BAME Labour: Socialist Society
BAME LABOUR Socialist Society was set up as a political settlement to the acrimonious battle for Black Sections in the Labour Party. The Trade unions NUPE (National Union of Public Employees and the National Union of Mineworkers were the first trade unions in the 1980s to consistently support the establishment of the Black Sections in the Labour Party with many prominent Constituency Labour Parties (CLPs). At the end of the 1980s, almost every affiliated trade union had supported the establishment of the Black Socialist Society.
There was a split in support for Black Sections with some calling out racism in the Party while others denied racism in the Party. Indeed, Sharon Atkins, the then Councillor in Lambeth – who was selected as a Black Sections Prospective Parliamentary Candidate for Nottingham East – was deselected for calling out racism in the Labour Party.
Over 30 years later the Forde Report, commissioned by the Labour Party has laid bare the extent of the issue of racism which the Party is still grappling to address. The Labour Party is still not sure how to deal with Black members in its structures – as Chapter 12 of the Rule Book on BAME Organisation and Representation is yet to be implemented although adopted at the Labour Annual Conference in 2021. And it continues to blame BAME Labour for its failures to make progress on this issue.
Trade unions were instrumental is settling this issue of Black Representation and in securing the political settlement. At the heart of this is the 50:50 representation between the CLPs (Constituency Labour Party and the Trade Union members. BAME trade union members are Political Levy payers – who opt-in to the Labour Party and sustain the Labour Party with funding since its formation. Anti-Trade union laws have been used, for example, the Trade Union Act 2016 and lots of 1980s Anti-Trade Union laws, to shackle the power of the trade unions and its support for Labour.
The Labour Party has long been considered the natural home of BAME (Black, Asian, Minority Ethnic) members. From Labour’s Race Relations Act of 1968 to Labour’s previous terms in Government - Labour had more MPs from BAME backgrounds than all the other parties combined. Labour has consistently been at the forefront of championing equality and diversity.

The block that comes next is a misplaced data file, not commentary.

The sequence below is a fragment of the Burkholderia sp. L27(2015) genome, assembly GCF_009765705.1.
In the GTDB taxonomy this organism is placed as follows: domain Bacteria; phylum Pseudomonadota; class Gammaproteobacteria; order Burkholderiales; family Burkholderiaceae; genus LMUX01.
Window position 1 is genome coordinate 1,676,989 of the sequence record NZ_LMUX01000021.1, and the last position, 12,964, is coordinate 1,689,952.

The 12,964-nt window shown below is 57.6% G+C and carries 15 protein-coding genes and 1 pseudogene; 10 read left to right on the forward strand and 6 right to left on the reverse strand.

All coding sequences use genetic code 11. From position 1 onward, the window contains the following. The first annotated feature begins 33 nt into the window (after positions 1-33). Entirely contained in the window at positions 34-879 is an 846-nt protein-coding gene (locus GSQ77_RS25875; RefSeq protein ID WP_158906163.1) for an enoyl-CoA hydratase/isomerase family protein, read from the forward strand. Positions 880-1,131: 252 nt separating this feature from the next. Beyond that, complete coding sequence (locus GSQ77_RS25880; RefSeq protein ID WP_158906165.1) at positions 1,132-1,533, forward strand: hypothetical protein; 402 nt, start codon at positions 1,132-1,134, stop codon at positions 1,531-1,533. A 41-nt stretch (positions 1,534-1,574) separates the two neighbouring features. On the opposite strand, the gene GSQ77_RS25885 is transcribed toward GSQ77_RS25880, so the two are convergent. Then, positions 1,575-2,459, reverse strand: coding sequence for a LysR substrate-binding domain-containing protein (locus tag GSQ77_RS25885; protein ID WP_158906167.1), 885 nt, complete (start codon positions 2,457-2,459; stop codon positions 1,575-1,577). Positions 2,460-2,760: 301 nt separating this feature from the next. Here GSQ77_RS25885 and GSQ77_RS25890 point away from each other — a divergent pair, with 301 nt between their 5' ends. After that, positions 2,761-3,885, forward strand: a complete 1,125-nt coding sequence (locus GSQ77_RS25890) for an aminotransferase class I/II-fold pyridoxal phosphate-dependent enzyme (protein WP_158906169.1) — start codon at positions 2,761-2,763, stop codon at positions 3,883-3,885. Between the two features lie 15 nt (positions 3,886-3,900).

The Labour Party Movement Black Sections made history when they campaigned to elect the first four Black MPs to the House of Commons in 1987. They achieved huge successes in increasing Black representation in elected positions across the Labour Party. By 1990, Black Sections was integrated into the Labour Party structures with full trade unions support as the Black Socialist Societies and eventually became BAME Labour as it exists today. Black as a political term was extended to the term BAME – a tool to divide the membership into different groups and undermine the effectiveness and cohesiveness of BAME Labour. The reality is that BAME Labour receives no funding, development grants as other groups from the Labour Party. It is funded by BAME Labour members – the trade union membership, the levy payers in the trade unions who want a political voice, representation and to see a Labour Party in power and in Government.
BAME Labour seeks to empower ethnic minority members within all levels of the Labour Party and campaigns for greater representation of ethnic minority communities in public life. It states that it is a democratic organisation that is affiliated to the Labour Party, but politically and organisationally independent.
The organisation consists of an elected representatives – an Executive Committee; has an elected reserved seat on the Labour National Executive Committee (NEC) and four reserved elected seats on the National Policy Forum (NPF) since the Partnership into Power process was set up.
Organisations affiliated within the Labour Party can affiliate with BAME Labour, for example, trade unions and CLPs.
Copyright: ©SM-GM -BAME Labour SS September 2023.